People claim that between Starbucks and McDonalds, you can’t tell American cities apart these days. So untrue. I would recognize Miami in a moment. It looks just like in those car racing games. Unlike in New York, where we build things tall and dark, Miami likes them low and white. Or at least light. And their trees are less shady.

I struck up a conversation with the lone guy sharing my ride in the 16-seater van. He was from Haiti, returning from post-op surgery in NY. He was glad to be out of the cold again.

I haven’t been in many hotels, so maybe my judgment is off, but I thought this place was classy. Waterfall in front, loads of marble and mirrors, and the room looked like a picture from Architectural Digest. Or it did, before I made it look lived in. Bas Melech never got to see it like that. When I first saw the shower my immediate thought was, “It would be a pity to use that and mess it up.” The toilet paper was pointed at the end. The beds bounce nicely. The patio had a table and chairs and a view—of the parking lot, but nonetheless, a view.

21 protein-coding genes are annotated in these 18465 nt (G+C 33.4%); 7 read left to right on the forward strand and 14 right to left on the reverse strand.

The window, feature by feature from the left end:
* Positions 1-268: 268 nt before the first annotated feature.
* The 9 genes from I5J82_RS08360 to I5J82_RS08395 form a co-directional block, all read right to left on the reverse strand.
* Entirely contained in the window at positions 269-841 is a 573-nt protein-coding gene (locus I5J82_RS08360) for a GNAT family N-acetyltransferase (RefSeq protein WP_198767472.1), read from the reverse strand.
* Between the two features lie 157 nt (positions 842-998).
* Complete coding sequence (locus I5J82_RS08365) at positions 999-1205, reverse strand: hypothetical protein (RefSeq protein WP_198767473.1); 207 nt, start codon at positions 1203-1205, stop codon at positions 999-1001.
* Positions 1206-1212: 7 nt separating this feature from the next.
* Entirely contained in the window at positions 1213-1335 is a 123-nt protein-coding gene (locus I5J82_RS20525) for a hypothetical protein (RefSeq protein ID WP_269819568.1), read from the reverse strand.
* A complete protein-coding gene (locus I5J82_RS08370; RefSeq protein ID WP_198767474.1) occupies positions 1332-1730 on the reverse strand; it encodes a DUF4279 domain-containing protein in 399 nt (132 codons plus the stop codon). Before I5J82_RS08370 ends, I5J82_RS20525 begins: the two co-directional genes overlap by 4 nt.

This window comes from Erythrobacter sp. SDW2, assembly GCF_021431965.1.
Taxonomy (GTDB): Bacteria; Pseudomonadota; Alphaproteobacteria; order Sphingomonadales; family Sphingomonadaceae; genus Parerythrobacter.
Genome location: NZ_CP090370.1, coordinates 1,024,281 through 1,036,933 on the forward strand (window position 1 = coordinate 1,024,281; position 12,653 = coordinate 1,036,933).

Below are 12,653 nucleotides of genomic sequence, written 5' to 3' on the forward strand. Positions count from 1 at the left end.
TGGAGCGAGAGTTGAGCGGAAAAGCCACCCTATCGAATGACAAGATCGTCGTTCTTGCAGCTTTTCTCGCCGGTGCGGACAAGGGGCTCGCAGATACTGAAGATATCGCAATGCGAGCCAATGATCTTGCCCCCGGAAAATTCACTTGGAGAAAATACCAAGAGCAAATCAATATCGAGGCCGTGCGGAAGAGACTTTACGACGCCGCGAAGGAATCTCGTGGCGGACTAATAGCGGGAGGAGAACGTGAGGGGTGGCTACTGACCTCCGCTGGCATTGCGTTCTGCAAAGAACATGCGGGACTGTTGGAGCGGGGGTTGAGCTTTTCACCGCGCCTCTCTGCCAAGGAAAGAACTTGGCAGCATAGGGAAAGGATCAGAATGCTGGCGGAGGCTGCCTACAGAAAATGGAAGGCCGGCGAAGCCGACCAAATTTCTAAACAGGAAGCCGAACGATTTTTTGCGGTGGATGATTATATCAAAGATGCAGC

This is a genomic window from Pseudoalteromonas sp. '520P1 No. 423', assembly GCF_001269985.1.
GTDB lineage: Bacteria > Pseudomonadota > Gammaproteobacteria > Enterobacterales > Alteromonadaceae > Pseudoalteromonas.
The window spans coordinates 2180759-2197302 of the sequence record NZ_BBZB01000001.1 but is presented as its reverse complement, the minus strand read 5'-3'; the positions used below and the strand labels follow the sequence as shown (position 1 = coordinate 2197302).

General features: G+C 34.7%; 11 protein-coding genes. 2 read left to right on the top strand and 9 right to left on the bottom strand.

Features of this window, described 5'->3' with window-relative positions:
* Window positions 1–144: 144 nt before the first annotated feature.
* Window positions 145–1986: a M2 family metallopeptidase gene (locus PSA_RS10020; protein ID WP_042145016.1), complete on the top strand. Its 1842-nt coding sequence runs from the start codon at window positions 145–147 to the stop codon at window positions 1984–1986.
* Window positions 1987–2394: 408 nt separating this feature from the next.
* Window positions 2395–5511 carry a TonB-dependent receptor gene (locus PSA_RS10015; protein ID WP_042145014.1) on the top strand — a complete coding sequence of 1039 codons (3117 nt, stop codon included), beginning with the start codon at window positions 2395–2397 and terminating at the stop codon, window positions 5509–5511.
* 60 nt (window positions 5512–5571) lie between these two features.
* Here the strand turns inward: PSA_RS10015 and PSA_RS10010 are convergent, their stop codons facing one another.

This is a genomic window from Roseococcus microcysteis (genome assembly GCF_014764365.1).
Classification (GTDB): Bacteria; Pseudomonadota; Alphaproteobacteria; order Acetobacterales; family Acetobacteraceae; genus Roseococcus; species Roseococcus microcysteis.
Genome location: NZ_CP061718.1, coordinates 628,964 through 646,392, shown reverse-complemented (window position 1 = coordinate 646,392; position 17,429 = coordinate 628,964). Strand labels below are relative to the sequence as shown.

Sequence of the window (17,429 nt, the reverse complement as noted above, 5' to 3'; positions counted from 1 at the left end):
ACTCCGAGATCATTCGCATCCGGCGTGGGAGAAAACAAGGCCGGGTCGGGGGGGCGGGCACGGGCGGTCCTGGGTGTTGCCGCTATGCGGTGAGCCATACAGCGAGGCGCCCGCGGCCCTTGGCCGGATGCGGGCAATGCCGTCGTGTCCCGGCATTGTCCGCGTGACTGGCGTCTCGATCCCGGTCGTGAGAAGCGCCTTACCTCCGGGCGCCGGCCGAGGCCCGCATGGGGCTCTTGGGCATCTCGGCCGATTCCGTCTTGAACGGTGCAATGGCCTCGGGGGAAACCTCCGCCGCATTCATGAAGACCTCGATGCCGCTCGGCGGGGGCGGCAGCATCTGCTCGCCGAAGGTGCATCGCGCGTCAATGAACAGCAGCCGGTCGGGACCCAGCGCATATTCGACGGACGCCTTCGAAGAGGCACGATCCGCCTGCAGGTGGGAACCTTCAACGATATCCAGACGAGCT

My favorite part? This notice near the towels:

“Dear guest, Every day millions of gallons of water are used to wash towels that have only been used once. You make the choice: A towel on the rack means “I will use again.” A towel on the floor means, “Please replace.” Thank you for helping us conserve the Earth’s vital resources.”

Imagine if I tried that at home!

I immediately set about ruining the picture-perfect room by throwing my stuff around. Food went into the fridge. Jacket over the chair. Crocs on the floor.

There were two liter bottles of Evian behind the sink. “How nice!” I thought, really impressed now. Then I leaned forward and peered at the label around their neck. The credit card I’d given them downstairs would be charged $5 for each bottle violated. “How cheap!” I was indignant now. It seemed crude. I went back and checked that there was no price tag on the toilet paper. There wasn’t. Well, time to explore now. The woman behind the desk said something about a 24-hour fitness center and recreation room. And what about that gorgeous swimming pool I saw in the pictures?

~ from the hotel lobby

Road the the Miami Marathon